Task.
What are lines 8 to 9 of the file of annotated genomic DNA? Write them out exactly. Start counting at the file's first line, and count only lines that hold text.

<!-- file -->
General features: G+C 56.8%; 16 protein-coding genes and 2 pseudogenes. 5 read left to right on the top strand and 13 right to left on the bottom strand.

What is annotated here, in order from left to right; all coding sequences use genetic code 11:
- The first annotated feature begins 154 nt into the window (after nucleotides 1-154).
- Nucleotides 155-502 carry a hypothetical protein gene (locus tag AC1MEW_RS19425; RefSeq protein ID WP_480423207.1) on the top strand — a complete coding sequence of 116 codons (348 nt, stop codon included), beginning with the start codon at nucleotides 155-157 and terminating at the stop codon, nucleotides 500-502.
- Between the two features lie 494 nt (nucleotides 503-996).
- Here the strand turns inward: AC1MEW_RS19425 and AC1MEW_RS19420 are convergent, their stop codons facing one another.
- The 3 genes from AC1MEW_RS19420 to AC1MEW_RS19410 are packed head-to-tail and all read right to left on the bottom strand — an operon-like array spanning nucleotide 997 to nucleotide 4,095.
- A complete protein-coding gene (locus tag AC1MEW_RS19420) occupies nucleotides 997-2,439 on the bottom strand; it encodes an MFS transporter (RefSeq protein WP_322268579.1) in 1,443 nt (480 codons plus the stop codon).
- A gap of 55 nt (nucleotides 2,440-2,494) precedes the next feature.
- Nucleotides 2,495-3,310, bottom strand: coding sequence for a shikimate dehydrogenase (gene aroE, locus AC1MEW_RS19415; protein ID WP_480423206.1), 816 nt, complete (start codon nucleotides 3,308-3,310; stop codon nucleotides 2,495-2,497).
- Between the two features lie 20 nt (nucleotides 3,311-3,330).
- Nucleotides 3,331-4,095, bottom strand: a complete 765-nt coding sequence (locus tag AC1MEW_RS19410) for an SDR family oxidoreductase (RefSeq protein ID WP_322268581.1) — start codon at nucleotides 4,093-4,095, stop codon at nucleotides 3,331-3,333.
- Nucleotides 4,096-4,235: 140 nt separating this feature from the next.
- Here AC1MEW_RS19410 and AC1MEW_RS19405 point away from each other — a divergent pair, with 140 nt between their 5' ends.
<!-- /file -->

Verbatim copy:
- A complete protein-coding gene (locus tag AC1MEW_RS19420) occupies nucleotides 997-2,439 on the bottom strand; it encodes an MFS transporter (RefSeq protein WP_322268579.1) in 1,443 nt (480 codons plus the stop codon).
- A gap of 55 nt (nucleotides 2,440-2,494) precedes the next feature.